Whether you are a following the 2016 Summer Olympic Games or not, the buzz around them is nearly impossible to miss. While athletes have devoted their lives to preparing to compete, companies around the world are jumping at the opportunity to promote themselves to millions of viewers. News and broadcasting companies have already sold more than $1 billion in advertising spots for this summer’s Olympics.
The business of advertising matters because watching the games is often a family activity. This means that kids and parents will see commercials and be influenced by them. Research shows that children cannot understand the intent of advertisements until late elementary school. However, even older children and adults can be swayed by advertised messages. This is why it is important for adults and kids to watch the Olympics (both the games and the commercials) critically – recognizing the advertisements, (everything from gymnasts wearing a logo on their leotards, to the full-blown ads shown during commercial breaks) and understanding what the ads’ messages are trying to get you to feel and do.
Recognize, Think About & Discuss These Messages:
- Athletes most commonly endorse sporting goods and apparel, followed by food and beverages, and lastly other consumer goods. These ads often suggest that athletes do well because of what they eat, drink, or wear, and downplay the amount of time and dedication athletes put into their physical and mental training.
- Many fast food companies are official sponsors of the Olympics. These companies often design ads that appeal to the athletic spirit of the games (and may even feature popular Olympians) while promoting unhealthy food options. In general, most of the food products advertised have little nutritional value, and many of the beverages have large amounts of sugar.
- Although the Olympics is advertised as an equal playing ground for male and female athletes, research looking at Olympic broadcasts shows that male athletes and competitions are favored over female athletes and competitions.
- Female athletes are often highlighted for their attractiveness and sexiness in ads as opposed to their athletic ability.
- Female athletes are often under more pressure to maintain a certain body image. Those who compete in tight or revealing uniforms (beach volleyball, swimming, gymnastics, etc.) are often seen as eye candy rather than athletes. These sexualized body image portrayals (in the broadcasting of the games, and in ads) can influence how viewers feel about their own bodies.
- Research shows that entertainment and sports channels have the highest amount of beer ads, with themes of partying, sports, being manly, love and sex, and relaxing. This year’s coverage of the Olympics will most certainly also contain sponsorships from alcohol producers, with ads and even branding tailored to the games. Unfortunately, many alcohol ads contain elements that appeal to children and make it seem attractive to drink.
What YOU Can Do
- Media literacy and critical thinking allow children to question the motivations behind the coverage of the Olympic games and the ads they see. Children can also learn how to make their own healthy “advertisements” about what it really takes to be an Olympic athlete, showcasing mental and physical training and the importance of eating healthfully. By teaching kids to point out when they see biased coverage or unrealistic ads, children will be less likely to accept what they see or hear as an indication or model for the choices they make.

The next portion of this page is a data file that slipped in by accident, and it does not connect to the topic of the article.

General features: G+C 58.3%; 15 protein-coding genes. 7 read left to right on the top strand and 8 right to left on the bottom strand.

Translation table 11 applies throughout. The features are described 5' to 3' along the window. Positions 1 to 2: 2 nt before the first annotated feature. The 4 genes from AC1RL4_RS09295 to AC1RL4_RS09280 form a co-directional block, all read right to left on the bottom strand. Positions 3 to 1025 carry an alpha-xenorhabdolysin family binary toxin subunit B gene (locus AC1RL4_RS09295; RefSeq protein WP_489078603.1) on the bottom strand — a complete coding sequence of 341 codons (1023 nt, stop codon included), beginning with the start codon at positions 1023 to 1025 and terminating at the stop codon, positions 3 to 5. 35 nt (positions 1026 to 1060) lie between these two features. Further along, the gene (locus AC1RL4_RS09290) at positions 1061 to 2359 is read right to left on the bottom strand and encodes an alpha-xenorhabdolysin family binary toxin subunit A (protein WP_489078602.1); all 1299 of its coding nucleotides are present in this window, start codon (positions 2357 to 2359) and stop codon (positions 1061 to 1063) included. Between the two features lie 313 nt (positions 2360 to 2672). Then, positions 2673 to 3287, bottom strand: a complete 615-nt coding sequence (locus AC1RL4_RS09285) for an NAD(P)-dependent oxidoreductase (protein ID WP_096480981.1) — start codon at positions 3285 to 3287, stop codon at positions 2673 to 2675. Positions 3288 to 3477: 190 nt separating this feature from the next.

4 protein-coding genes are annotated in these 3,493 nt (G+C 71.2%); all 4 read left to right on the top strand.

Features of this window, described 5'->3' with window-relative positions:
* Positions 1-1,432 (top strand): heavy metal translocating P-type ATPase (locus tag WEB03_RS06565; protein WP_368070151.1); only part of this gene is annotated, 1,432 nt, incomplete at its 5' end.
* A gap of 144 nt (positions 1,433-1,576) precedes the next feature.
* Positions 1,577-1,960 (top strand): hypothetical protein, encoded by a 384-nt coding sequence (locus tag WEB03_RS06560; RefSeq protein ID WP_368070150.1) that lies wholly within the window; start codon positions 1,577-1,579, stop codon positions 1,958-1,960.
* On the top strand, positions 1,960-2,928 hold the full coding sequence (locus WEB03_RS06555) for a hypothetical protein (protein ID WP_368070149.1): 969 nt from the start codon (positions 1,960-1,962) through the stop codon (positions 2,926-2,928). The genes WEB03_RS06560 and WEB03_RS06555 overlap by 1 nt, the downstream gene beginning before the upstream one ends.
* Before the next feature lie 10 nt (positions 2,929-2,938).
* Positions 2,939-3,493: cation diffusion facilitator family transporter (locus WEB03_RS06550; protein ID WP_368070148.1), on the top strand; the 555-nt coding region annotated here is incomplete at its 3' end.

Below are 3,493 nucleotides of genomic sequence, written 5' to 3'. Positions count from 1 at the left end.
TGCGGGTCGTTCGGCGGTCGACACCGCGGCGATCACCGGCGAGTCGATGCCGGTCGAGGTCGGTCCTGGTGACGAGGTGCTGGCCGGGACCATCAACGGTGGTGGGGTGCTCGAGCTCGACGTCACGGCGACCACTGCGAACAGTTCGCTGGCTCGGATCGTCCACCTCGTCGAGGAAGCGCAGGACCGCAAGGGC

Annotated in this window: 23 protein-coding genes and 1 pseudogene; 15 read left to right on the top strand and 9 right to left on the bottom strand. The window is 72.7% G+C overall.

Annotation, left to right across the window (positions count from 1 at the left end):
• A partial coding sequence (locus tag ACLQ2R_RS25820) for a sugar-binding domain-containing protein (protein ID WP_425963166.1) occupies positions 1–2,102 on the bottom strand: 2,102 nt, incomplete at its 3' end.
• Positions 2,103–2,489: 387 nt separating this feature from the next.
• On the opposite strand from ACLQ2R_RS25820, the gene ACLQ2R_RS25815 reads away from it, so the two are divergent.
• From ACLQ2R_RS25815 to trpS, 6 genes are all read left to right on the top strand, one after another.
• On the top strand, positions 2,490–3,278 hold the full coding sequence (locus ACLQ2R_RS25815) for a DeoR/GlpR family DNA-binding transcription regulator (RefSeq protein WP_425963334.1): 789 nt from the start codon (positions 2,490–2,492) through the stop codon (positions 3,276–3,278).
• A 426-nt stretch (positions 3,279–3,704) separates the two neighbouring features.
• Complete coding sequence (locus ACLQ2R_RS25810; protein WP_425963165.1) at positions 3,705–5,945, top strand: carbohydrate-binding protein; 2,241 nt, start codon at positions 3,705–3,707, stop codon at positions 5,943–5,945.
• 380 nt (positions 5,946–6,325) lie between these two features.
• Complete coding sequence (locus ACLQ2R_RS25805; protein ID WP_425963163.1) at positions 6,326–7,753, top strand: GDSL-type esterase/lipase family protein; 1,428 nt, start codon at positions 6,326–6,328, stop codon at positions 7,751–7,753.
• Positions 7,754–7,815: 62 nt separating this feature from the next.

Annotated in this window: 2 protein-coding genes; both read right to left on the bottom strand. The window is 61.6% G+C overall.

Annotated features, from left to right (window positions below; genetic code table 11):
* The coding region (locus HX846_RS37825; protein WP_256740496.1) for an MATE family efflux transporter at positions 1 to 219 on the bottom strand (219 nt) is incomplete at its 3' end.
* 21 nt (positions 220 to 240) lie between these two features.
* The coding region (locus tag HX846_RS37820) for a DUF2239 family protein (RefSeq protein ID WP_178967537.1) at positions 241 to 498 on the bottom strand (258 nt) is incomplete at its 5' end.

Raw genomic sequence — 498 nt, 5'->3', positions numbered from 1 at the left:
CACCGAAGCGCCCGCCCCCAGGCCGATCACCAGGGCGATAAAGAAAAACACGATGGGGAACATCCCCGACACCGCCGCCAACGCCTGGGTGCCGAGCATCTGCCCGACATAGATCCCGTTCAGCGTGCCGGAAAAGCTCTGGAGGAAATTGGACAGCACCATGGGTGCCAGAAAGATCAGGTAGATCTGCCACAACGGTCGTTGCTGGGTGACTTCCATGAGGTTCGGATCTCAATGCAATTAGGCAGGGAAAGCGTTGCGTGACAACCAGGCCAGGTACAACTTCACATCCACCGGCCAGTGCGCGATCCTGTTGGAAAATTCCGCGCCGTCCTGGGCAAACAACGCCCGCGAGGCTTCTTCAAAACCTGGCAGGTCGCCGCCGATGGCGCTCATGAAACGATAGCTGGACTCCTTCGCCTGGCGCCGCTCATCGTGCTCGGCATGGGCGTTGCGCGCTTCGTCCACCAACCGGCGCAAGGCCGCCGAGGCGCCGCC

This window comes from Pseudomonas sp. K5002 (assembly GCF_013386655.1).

- Children learn well when personal experience and instruction are combined. Relate specific claims about specific products to their real-world experience. For example, if you watch an ad for an energy bar where an athlete eats the bar and then outruns a cheetah, talk about how unrealistic the ad is, and relate it to the child’s own experiences with eating granola bars. This can help kids understand the exaggerated or false messages in the commercials they see.
- Know that commercials will be all over the Olympic games – from the billboards lining arenas, to logos on team uniforms and commercial breaks. One way you can help limit your child’s exposure to ads is by recording the games and watching them later. This will allow you to fast forward or skip commercial breaks. You can also pause the action anytime you want to point out and/or discuss an ad you see on the screen.
Remember The Gold (Good) About Watching The Games
Watching the Olympics can be a wonderful way for children, teens and families to spend time together. The games give us an opportunity to watch a program that the whole family can learn from, talk about and enjoy! Watching the Olympics can also inspire us, give us a sense of community and may even lead to trying out a new sport!
When watching, help kids recognize the names of different countries. Point out new places on a globe or on a map on your phone. Teach them about equality and how men and women with different backgrounds are equal in what they can accomplish, despite their skin tone or place of birth.
The Olympics provide a time for all of us to come together despite differences in race, religion, politics, and beliefs to compete fairly and in ways that celebrate cooperation, respect, and hard work. Help your children to recognize these messages by teaching them what the Olympic rings stand for, or by talking about the benefits of working as a team, allowing others to help you, and helping them in return. When the games are over, follow-up with the lessons you discussed by encouraging kids to take on a new sport, or to pay closer attention to their teammates in their current activities.
Enjoy the 2016 Summer Olympics and learn from them as a family!